Tom Peters just released his Re-Imagine Manifesto, Tomato TomA[h]to (.pdf) which captures the spirit of the book series and probably most of what he’s saying these days (and how he’s saying it). Such as…
They say, “If it can’t be precisely measured then it isn’t real.” [And I suppose if it can be measured it is real? Think Enron? Adelphia? WorldCom?”]
I say, “If it can be precisely measured it isn’t real.” [Think Age of Intagibles & Relationships.] [Think: “He knew the price of everything and the value of nothing.”]
Seen in the Vitra store in Manhattan.
I saw this posterboard in a conference room in corporate America recently:
…and I just had to take a picture of it. While at first it strikes me as a funny word, I’ve been seeing more and more corporate language bashing, and I find it discouraging. It’s too easy to position people who use corporate-speak as the other and label them corporate drones. Language is learned, and so this language acts as useful shorthand to the initiated — which is true in any discipline. If creative and analytical people are going to work together, we need to jump this hurdle.
Synergy is usually the word I think of to illustrate this. It’s hard not to say it without sounding silly because of its use in dot-com exuberance. And yet it has a specific and important meaning to business; the merger of AOL and Time Warner could have resulted in synergy, and that should have been a focus of their integration efforts.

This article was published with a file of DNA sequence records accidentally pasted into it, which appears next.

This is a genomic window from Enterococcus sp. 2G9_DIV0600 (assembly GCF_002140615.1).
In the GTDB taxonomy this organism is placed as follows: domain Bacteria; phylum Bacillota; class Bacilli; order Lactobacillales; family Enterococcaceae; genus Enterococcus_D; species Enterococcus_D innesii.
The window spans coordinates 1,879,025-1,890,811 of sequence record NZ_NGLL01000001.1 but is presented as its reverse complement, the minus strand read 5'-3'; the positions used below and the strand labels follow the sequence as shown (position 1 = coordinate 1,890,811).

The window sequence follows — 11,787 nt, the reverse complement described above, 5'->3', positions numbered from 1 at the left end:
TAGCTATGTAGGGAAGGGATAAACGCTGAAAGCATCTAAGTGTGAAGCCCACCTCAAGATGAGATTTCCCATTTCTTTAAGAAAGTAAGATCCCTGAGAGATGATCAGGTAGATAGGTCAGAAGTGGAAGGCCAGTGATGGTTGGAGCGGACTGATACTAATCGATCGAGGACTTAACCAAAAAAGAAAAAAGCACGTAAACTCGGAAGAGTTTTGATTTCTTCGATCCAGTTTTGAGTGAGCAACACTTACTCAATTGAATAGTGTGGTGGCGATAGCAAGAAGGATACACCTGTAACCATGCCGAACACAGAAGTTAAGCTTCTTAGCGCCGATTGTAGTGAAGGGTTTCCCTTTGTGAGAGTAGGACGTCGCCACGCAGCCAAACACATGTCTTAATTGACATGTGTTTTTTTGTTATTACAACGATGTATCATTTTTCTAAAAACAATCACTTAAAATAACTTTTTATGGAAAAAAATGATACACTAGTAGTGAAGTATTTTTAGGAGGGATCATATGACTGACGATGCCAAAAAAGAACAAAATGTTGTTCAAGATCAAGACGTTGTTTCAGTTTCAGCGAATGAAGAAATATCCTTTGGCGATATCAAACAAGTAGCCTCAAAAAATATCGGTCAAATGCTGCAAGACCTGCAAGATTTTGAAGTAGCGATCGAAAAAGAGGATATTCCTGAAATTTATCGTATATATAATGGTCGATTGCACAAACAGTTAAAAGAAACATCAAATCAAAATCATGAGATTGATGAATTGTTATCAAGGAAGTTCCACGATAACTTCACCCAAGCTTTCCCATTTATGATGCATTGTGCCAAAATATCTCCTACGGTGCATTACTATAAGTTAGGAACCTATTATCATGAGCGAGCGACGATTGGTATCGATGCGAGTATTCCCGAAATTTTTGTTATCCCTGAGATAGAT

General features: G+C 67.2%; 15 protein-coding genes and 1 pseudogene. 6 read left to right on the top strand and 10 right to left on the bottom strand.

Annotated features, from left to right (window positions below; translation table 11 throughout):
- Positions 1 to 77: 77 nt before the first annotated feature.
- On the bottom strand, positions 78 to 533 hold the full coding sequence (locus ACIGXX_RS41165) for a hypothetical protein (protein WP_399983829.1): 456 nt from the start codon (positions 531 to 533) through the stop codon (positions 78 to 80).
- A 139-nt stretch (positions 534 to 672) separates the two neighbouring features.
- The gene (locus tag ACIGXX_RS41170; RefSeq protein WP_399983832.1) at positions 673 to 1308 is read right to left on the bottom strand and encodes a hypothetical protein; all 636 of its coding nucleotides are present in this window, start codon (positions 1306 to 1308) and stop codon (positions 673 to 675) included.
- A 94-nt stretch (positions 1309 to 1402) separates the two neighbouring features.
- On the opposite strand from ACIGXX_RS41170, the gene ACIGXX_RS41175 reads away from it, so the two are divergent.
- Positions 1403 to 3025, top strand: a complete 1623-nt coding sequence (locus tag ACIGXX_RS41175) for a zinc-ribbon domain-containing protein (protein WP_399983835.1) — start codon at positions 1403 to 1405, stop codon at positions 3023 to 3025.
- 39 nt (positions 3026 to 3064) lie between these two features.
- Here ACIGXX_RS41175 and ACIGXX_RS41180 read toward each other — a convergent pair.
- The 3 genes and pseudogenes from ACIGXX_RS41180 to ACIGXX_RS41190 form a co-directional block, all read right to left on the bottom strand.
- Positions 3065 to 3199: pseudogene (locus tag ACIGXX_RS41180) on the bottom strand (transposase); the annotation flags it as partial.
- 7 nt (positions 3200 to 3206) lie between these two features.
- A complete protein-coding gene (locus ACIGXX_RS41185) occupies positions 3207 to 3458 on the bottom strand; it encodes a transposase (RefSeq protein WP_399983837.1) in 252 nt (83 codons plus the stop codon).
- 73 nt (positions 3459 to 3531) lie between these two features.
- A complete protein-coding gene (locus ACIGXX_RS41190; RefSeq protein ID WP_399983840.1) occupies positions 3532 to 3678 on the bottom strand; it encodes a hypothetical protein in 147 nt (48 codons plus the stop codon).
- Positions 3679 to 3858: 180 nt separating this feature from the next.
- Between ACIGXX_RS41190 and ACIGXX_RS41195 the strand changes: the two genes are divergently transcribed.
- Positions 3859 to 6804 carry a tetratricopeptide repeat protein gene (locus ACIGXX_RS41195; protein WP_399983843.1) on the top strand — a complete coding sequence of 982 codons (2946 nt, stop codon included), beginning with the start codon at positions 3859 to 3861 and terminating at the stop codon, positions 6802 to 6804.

Corporate speak really only fails in two cases:
- When the speaker incorrectly assumes the audience knows the vocabulary, as when government speaks to the public
- When fancy words substitute for substantive ideas. This is really a case of bad thinking and not a language issue.
Steve Diller, who is collaborating with Nathan Shedroff on a book about Designing Meaningful Experiences, raises the issue of how writing for business differs from writing for academia (and, IMO, designers)…
Most people I know who manage businesses complain about the simplistic nature of much of what’s available. At the heart of the “typical” business book appears to be an assumption that ideas are, essentially, opportunistically-applied tools, rather than frameworks for broadening one’s perspective on the world. Academia, in contrast, focuses on the broadening of perspective, but frequently at the expense of usefulness.
He’ll be writing more on the Cheskin blog, which incidentally has a cool photoblog.
Henrik Olsen points to readability.info which uses a variety of measurements to judge how complex your documents or Web pages are to read. It says my site is too complex for most people to read easily. I’m tempted to take that as a compliment, and if you’re a regular reader, so should you.
Assuming a typical company website, when estimating the word count for a given piece of text when you only know the character count divide by six.
When I worked in advertising, I witnessed the magic of great copywriting. Copy can make an ad or ruin it. I was reminded of this on a recent SAS flight where the sugar packets read only, ‘As sugar dissolves, it spreads happiness,’ and the salt, ‘The color of snow, the taste of tears, the enormity of oceans.’
In our haste to dis the (correctly perceived) superficial and purely-commercial advertising industry, we miss the opportunity to learn from its decades of experience. Sites powered by great copy, in the right situation, can be wonderful.